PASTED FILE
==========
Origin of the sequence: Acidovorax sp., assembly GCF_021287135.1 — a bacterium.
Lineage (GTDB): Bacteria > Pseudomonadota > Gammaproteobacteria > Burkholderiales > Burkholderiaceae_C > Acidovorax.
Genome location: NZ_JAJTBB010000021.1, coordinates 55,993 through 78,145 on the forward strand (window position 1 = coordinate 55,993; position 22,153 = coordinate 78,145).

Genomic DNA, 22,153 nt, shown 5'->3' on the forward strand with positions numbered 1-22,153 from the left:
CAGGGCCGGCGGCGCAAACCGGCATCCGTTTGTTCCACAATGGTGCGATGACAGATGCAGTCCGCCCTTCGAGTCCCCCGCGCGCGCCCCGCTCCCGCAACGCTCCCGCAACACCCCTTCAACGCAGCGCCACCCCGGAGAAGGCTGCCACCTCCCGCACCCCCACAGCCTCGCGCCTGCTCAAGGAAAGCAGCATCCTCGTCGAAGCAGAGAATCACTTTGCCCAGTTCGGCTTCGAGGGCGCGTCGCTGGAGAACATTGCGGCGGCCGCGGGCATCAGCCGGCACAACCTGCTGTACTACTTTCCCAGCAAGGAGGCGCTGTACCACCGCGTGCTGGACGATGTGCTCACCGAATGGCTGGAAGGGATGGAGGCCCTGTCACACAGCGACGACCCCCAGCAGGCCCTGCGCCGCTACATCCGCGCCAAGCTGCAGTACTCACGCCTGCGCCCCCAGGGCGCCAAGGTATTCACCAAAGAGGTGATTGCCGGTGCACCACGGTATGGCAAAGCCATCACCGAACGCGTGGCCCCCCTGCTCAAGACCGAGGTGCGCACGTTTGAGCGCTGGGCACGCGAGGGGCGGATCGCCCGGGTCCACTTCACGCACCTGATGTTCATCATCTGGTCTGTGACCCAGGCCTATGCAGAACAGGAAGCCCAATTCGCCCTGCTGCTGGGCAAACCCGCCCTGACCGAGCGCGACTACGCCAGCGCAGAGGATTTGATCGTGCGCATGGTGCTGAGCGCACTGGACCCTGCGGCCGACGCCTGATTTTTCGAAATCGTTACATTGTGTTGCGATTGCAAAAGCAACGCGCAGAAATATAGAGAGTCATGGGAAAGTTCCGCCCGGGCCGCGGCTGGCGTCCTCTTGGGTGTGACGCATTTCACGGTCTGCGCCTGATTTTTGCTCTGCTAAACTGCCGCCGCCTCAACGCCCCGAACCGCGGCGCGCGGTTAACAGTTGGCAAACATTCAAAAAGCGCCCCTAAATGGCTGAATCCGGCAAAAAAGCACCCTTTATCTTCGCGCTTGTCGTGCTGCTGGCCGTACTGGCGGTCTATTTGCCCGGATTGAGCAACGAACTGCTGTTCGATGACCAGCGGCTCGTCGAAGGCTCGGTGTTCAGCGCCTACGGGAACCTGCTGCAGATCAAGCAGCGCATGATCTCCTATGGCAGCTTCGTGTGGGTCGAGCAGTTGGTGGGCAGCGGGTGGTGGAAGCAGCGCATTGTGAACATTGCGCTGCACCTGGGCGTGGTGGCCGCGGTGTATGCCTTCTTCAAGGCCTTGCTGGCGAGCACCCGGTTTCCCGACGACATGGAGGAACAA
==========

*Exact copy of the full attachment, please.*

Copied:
Origin of the sequence: Acidovorax sp., assembly GCF_021287135.1 — a bacterium.
Lineage (GTDB): Bacteria > Pseudomonadota > Gammaproteobacteria > Burkholderiales > Burkholderiaceae_C > Acidovorax.
Genome location: NZ_JAJTBB010000021.1, coordinates 55,993 through 78,145 on the forward strand (window position 1 = coordinate 55,993; position 22,153 = coordinate 78,145).

Genomic DNA, 22,153 nt, shown 5'->3' on the forward strand with positions numbered 1-22,153 from the left:
CAGGGCCGGCGGCGCAAACCGGCATCCGTTTGTTCCACAATGGTGCGATGACAGATGCAGTCCGCCCTTCGAGTCCCCCGCGCGCGCCCCGCTCCCGCAACGCTCCCGCAACACCCCTTCAACGCAGCGCCACCCCGGAGAAGGCTGCCACCTCCCGCACCCCCACAGCCTCGCGCCTGCTCAAGGAAAGCAGCATCCTCGTCGAAGCAGAGAATCACTTTGCCCAGTTCGGCTTCGAGGGCGCGTCGCTGGAGAACATTGCGGCGGCCGCGGGCATCAGCCGGCACAACCTGCTGTACTACTTTCCCAGCAAGGAGGCGCTGTACCACCGCGTGCTGGACGATGTGCTCACCGAATGGCTGGAAGGGATGGAGGCCCTGTCACACAGCGACGACCCCCAGCAGGCCCTGCGCCGCTACATCCGCGCCAAGCTGCAGTACTCACGCCTGCGCCCCCAGGGCGCCAAGGTATTCACCAAAGAGGTGATTGCCGGTGCACCACGGTATGGCAAAGCCATCACCGAACGCGTGGCCCCCCTGCTCAAGACCGAGGTGCGCACGTTTGAGCGCTGGGCACGCGAGGGGCGGATCGCCCGGGTCCACTTCACGCACCTGATGTTCATCATCTGGTCTGTGACCCAGGCCTATGCAGAACAGGAAGCCCAATTCGCCCTGCTGCTGGGCAAACCCGCCCTGACCGAGCGCGACTACGCCAGCGCAGAGGATTTGATCGTGCGCATGGTGCTGAGCGCACTGGACCCTGCGGCCGACGCCTGATTTTTCGAAATCGTTACATTGTGTTGCGATTGCAAAAGCAACGCGCAGAAATATAGAGAGTCATGGGAAAGTTCCGCCCGGGCCGCGGCTGGCGTCCTCTTGGGTGTGACGCATTTCACGGTCTGCGCCTGATTTTTGCTCTGCTAAACTGCCGCCGCCTCAACGCCCCGAACCGCGGCGCGCGGTTAACAGTTGGCAAACATTCAAAAAGCGCCCCTAAATGGCTGAATCCGGCAAAAAAGCACCCTTTATCTTCGCGCTTGTCGTGCTGCTGGCCGTACTGGCGGTCTATTTGCCCGGATTGAGCAACGAACTGCTGTTCGATGACCAGCGGCTCGTCGAAGGCTCGGTGTTCAGCGCCTACGGGAACCTGCTGCAGATCAAGCAGCGCATGATCTCCTATGGCAGCTTCGTGTGGGTCGAGCAGTTGGTGGGCAGCGGGTGGTGGAAGCAGCGCATTGTGAACATTGCGCTGCACCTGGGCGTGGTGGCCGCGGTGTATGCCTTCTTCAAGGCCTTGCTGGCGAGCACCCGGTTTCCCGACGACATGGAGGAACAA